Phase I clinical trial of oral rosiglitazone in combination with intravenous carboplatin in cancer-bearing dogs

Authors

  • S. Allstadt Frazier,

    Corresponding author
    1. Veterinary Medical Teaching Hospital, University of California, Davis, CA, USA
    2. Department of Veterinary Surgical and Radiological Sciences, University of California, Davis, CA, USA
    • Correspondence address:

      S. Allstadt Frazier

      1 Shields Avenue

      2112 Tupper Hall

      Davis

      CA 95616

      USA

      e-mail: sdfrazier@ucdavis.edu

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  • D. S. McKemie,

    1. Department of Molecular Biosciences, University of California, Davis, CA, USA
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  • T. A. Guerrero,

    1. Department of Veterinary Surgical and Radiological Sciences, University of California, Davis, CA, USA
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  • H. LaChapelle,

    1. Veterinary Medical Teaching Hospital, University of California, Davis, CA, USA
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    • Present address: Pebble-Maryland Animal Hospital, Las Vegas, NV 89123, USA

  • K. A. Skorupski,

    1. Veterinary Medical Teaching Hospital, University of California, Davis, CA, USA
    2. Department of Veterinary Surgical and Radiological Sciences, University of California, Davis, CA, USA
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  • P. H. Kass,

    1. Department of Population, Health & Reproduction, University of California, Davis, CA, USA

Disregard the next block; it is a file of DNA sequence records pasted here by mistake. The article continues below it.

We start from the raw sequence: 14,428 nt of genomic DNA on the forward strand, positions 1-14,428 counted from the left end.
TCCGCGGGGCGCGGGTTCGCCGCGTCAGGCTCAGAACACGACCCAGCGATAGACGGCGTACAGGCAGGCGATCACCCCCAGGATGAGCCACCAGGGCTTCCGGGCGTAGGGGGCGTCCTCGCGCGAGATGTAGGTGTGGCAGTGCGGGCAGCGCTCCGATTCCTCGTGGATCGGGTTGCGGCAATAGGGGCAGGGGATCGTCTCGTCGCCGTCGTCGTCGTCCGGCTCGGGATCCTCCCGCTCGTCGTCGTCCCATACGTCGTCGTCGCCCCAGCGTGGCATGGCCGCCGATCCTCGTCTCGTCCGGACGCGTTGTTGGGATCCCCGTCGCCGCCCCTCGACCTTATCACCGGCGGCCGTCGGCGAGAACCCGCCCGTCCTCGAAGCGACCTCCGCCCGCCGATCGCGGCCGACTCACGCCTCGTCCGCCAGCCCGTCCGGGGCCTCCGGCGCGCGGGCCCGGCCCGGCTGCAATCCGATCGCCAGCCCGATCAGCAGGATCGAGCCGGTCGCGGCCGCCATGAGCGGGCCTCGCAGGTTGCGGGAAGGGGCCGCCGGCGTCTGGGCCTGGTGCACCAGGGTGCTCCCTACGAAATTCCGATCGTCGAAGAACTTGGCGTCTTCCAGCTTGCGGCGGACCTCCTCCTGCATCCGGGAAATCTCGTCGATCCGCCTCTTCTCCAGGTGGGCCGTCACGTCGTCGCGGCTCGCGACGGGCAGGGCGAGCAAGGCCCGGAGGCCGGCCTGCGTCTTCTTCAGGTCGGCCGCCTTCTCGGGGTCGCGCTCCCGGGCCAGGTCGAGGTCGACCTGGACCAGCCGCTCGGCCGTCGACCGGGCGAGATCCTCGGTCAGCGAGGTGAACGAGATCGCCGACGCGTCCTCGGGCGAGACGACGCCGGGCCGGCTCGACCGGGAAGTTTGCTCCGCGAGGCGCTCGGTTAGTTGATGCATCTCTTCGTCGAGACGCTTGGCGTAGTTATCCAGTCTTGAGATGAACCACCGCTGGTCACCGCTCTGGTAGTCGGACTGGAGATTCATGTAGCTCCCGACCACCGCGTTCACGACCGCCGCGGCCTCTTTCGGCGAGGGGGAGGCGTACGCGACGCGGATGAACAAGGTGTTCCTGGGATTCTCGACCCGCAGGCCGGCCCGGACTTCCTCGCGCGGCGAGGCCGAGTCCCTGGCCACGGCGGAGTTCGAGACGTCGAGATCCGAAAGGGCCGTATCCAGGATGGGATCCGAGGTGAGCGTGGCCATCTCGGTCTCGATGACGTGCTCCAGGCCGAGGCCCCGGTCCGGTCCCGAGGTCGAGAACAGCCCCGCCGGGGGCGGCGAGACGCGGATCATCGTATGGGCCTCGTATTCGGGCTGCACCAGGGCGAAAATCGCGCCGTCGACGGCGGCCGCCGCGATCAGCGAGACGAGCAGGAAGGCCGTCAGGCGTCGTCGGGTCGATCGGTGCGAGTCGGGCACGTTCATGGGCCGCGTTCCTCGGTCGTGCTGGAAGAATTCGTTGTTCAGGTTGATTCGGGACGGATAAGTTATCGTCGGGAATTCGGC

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  • C. O. Rodriguez Jr

    1. Veterinary Medical Teaching Hospital, University of California, Davis, CA, USA
    2. Department of Veterinary Surgical and Radiological Sciences, University of California, Davis, CA, USA
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  • A portion of this work was presented at the 2011 American College of Veterinary Internal Medicine Forum, Denver, CO, 15–18 June 2011.

Abstract

Rosiglitazone is an FDA-approved peroxisome proliferator-activated receptor gamma (PPARγ) agonist and antidiabetic agent in humans that has been investigated for its ability to reduce tumor cell growth. The purpose of this study was to determine the maximally tolerated dose, peak plasma concentrations and side effect profile of oral rosiglitazone when combined with carboplatin in dogs with cancer. Rosiglitazone was administered at 6 and 8 mg/m2 to seven dogs. Carboplatin was administered at 240–300 mg/m2 in combination with rosiglitazone. For toxicity evaluation, the toxicity data for the seven dogs in this study were combined with the toxicity data from three dogs previously reported in a methodology study. Peak plasma rosiglitazone concentrations varied with dose. The dose-limiting toxicity was hepatic at a dose of 8 mg/m2. Three dogs had mild to moderate alanine aminotransferase elevations but no changes in total bilirubin, alkaline phosphatase, blood glucose or γ-glutamyltranspeptidase values were noted.

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